Next, the block structure of the power supply circuit according to the present invention will be described with reference to FIG. 4. The battery 4 is taken as the power supply, and operations of the entire device are started and stopped by the power supply switch 5. An oscillator 6 is capable of being operated and halted externally, switches the voltage of the battery 4, and makes a conversion to the voltage required by the load circuit 3. An oscillation controller 7 controls operating and halting of the oscillator 6 using the state of the power supply switch 5. A rectifier 8 rectifies in synchronization with the operation of the oscillator 6 and a ripple filter 10 removes unnecessary ripple components from the output voltage from the rectifier 8.

Next, the operation will be described. First, when the power supply is turned ON, a signal is received from the oscillation controller 7 and the oscillator 6 is activated. The oscillator 6 then switches the voltage of the battery 4 while detecting the value of the output voltage so that a stipulated voltage is obtained. The rectifier 8 then starts operation based on the signal for the oscillator 6 or the oscillation controller 7, ripple components are removed from the obtained d.c. voltage by passing this voltage through the ripple filter 10 and this voltage is then supplied to the load circuit 3.

When the power supply is turned off, if the power supply switch 5 is turned OFF, an operation halt signal is sent to the oscillator 6 after a prescribed period of time by equipping the oscillation controller 7 with a time constant circuit. Operation is then continued until an operation halt signal is received by the oscillator 6 and the rectifier 8 and a voltage is continually supplied to the load circuit 3. When the oscillator 6 is halted by an operation halt signal, the rectifier 8 also stops the rectification circuit. That is, the circuit voltage of the load circuit 3 is kept for a period determined by the time constant of the time constant circuit in the oscillation controller 7.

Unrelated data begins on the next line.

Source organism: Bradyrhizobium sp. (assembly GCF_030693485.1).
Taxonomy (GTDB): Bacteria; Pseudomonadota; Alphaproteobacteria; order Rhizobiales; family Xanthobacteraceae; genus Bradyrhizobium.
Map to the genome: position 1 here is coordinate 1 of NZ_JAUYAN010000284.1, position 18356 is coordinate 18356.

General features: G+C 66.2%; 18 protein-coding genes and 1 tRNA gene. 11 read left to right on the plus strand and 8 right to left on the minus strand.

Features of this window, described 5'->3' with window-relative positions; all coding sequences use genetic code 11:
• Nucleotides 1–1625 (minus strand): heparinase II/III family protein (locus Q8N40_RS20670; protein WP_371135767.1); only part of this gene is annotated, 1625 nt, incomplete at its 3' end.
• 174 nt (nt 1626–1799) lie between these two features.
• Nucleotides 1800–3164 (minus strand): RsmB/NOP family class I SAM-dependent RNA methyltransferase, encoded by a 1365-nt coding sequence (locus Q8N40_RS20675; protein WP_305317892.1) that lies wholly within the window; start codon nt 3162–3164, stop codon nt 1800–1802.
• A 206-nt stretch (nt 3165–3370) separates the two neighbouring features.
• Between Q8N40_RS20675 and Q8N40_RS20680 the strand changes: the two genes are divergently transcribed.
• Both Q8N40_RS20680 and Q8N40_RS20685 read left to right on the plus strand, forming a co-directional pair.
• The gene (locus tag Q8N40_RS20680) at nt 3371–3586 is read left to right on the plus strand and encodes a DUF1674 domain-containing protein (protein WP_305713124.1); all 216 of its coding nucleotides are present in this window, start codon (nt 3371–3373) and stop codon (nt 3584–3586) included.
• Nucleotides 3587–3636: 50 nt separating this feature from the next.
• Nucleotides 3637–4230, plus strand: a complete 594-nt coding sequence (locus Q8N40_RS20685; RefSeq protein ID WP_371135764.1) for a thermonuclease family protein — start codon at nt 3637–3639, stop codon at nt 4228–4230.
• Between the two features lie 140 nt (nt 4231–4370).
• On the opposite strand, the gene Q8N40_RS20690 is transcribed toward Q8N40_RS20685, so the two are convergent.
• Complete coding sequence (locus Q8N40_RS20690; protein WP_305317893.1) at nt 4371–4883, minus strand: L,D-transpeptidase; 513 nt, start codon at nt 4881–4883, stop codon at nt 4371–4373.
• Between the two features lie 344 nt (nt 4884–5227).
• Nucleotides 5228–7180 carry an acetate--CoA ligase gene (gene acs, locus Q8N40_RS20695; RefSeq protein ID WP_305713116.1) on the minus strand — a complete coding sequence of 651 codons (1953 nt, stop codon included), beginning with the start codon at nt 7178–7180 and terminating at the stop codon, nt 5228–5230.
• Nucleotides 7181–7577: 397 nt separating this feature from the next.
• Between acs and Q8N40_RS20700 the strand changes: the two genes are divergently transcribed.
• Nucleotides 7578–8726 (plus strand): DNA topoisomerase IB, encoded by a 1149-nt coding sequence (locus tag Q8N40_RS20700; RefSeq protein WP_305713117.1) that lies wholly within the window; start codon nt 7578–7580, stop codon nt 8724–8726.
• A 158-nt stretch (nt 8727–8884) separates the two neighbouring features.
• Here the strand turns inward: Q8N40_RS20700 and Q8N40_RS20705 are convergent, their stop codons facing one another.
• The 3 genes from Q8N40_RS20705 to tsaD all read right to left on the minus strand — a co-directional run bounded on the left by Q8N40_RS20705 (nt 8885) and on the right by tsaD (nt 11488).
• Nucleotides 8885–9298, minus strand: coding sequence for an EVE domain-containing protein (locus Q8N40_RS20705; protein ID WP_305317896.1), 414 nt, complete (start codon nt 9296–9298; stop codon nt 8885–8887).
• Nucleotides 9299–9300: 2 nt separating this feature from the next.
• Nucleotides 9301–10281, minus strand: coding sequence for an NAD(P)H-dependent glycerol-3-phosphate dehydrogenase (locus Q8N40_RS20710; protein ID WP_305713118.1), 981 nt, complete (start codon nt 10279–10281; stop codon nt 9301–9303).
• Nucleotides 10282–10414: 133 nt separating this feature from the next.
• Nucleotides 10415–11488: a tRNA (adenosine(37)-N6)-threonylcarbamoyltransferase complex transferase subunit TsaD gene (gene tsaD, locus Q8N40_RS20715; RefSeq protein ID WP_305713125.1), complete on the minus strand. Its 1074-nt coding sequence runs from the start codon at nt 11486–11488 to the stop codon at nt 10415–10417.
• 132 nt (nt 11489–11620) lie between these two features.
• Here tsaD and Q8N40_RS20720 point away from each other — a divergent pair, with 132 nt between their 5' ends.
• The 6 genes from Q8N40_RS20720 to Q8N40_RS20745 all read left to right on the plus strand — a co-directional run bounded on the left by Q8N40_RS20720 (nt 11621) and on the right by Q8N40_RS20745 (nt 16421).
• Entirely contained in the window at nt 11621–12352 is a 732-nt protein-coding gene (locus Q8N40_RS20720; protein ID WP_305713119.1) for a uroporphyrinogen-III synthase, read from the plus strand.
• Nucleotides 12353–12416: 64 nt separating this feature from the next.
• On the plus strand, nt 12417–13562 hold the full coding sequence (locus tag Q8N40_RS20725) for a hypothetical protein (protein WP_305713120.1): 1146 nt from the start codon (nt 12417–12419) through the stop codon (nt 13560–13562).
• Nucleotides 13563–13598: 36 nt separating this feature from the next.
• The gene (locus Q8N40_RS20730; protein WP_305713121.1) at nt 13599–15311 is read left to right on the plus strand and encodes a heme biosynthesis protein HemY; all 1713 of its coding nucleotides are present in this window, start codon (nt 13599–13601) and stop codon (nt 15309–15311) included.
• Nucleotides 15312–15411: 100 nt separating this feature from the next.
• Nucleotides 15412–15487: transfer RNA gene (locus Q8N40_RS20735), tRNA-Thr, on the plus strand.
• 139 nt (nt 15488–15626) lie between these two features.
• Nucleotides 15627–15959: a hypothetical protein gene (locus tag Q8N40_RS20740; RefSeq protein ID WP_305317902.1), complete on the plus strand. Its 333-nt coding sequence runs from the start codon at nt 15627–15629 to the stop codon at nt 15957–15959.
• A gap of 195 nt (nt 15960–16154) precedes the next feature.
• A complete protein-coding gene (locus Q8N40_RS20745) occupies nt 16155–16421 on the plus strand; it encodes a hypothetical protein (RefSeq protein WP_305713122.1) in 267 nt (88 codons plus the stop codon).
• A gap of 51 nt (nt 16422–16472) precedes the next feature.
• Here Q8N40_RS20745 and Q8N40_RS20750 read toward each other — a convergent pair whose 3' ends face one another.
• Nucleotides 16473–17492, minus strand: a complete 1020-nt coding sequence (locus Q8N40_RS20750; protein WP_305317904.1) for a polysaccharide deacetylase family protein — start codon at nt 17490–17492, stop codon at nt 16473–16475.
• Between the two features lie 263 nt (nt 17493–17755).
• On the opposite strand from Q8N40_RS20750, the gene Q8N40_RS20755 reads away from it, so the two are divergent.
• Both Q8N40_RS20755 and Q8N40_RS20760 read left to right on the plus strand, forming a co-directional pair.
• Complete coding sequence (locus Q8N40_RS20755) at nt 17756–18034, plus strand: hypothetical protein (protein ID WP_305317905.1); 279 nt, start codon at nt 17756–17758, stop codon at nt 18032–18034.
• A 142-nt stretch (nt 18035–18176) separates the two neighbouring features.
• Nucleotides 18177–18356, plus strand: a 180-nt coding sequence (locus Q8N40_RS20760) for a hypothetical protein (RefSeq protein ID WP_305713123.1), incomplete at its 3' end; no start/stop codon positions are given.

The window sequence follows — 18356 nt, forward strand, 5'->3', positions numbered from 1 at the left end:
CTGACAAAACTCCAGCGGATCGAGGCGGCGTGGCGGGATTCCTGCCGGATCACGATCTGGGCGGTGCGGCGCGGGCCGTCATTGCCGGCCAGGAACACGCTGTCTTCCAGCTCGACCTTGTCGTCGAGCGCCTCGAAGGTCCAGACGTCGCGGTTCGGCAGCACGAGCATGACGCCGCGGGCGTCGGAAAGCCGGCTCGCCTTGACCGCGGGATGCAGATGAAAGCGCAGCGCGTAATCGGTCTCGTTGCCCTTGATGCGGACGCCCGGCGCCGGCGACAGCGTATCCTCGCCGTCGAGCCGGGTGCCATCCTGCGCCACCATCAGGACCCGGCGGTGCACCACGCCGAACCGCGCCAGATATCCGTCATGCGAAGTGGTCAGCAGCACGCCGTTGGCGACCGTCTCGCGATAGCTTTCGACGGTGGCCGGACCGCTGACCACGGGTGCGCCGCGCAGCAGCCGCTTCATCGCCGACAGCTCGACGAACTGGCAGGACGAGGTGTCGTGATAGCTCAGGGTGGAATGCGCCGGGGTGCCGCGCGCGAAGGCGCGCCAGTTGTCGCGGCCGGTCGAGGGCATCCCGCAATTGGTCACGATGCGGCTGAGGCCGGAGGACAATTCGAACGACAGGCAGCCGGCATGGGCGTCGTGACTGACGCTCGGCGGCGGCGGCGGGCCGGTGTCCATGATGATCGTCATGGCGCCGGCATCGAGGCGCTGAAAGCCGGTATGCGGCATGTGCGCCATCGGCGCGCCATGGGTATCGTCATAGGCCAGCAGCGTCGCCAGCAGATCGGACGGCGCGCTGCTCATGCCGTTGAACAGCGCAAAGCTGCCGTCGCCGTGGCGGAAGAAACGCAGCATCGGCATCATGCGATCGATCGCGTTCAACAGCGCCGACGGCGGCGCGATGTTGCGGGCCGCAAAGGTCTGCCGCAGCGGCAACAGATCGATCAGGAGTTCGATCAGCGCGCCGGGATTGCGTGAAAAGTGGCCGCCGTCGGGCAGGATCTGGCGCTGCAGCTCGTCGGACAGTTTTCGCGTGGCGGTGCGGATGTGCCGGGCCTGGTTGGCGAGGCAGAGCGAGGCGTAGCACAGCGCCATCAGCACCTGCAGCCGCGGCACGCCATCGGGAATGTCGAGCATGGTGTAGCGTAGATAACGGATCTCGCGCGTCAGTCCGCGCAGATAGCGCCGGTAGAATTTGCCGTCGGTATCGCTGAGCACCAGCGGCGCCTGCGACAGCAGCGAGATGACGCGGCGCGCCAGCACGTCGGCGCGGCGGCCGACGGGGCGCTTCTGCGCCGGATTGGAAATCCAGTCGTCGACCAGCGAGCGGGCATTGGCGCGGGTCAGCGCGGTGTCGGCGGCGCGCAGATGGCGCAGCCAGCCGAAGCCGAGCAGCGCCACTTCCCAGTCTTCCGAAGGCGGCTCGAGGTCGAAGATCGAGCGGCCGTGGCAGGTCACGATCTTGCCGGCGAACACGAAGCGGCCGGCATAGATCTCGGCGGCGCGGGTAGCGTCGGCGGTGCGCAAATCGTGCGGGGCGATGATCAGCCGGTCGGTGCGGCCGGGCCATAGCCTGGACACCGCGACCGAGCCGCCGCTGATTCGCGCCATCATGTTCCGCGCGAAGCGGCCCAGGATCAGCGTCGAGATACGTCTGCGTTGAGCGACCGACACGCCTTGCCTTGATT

In the above configuration, the operating and halting of the oscillator 6 is not a switch method using a semiconductor element but rather the oscillator 6 and the battery 4 are directly coupled, with the efficiency of power consumption therefore being improved as a result. Further, leakage current when the power supply is OFF can be removed by using the rectifier 8 which operates in synchronization with the operation of the oscillator 6.

Next, an embodiment of a power supply circuit according to the present invention will be described.

In an example configuration of the first embodiment, as shown in FIG. 5, the oscillator 6 comprises a converter IC11, an oscillation transistor Q2, a resistor R3, a capacitor C5 and the primary coil of transformer T1, and the rectifier 8 comprises the secondary coil of transformer T1, resistors R1 and R2, capacitors C3 and C4, and rectifying transistor Q1. Control of the converter IC11 is carried out by the configuration of the capacitor C2, resistors R5 and R6, and the transistor Q3. The ripple filter 10 comprises a choke coil L1 and ripple capacitors C6 and C7, and a converter activation part comprises a switch S1-2 interlocked with the power supply switch S1-1 and an activation diode D1. A ripple capacitor is also provided on the primary side of the converter 1.